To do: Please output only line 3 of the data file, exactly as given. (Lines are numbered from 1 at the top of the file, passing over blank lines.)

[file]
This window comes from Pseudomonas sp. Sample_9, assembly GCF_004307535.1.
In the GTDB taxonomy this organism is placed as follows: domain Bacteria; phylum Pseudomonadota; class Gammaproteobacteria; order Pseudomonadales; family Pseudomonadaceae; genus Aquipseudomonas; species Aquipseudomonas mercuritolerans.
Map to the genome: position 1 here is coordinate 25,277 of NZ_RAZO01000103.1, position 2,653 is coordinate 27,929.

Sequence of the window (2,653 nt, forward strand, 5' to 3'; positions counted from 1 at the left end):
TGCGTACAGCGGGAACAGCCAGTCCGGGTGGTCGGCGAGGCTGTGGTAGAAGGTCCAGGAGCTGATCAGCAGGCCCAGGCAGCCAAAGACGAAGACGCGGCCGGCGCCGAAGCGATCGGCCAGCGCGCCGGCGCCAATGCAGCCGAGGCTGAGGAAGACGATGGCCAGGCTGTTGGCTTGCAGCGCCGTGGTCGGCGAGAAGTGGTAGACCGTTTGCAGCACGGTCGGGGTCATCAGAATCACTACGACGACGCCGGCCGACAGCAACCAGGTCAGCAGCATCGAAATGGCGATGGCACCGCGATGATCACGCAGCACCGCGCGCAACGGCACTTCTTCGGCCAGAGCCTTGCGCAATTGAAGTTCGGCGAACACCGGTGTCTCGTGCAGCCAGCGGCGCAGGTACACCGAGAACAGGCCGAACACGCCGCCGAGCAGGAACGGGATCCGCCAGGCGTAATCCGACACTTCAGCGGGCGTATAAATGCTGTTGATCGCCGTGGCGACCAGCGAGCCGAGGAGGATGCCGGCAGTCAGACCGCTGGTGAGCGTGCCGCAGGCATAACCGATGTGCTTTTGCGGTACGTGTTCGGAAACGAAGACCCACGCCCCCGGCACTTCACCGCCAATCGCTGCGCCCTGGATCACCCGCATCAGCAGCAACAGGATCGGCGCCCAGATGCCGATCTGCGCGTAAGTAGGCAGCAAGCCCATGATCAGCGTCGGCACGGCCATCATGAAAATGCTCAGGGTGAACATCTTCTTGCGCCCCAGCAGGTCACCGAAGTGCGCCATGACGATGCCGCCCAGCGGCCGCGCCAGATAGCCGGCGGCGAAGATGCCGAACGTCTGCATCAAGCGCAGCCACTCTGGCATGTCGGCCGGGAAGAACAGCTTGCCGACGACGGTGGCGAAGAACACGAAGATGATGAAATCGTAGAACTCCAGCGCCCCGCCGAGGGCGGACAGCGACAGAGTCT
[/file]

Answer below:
Map to the genome: position 1 here is coordinate 25,277 of NZ_RAZO01000103.1, position 2,653 is coordinate 27,929.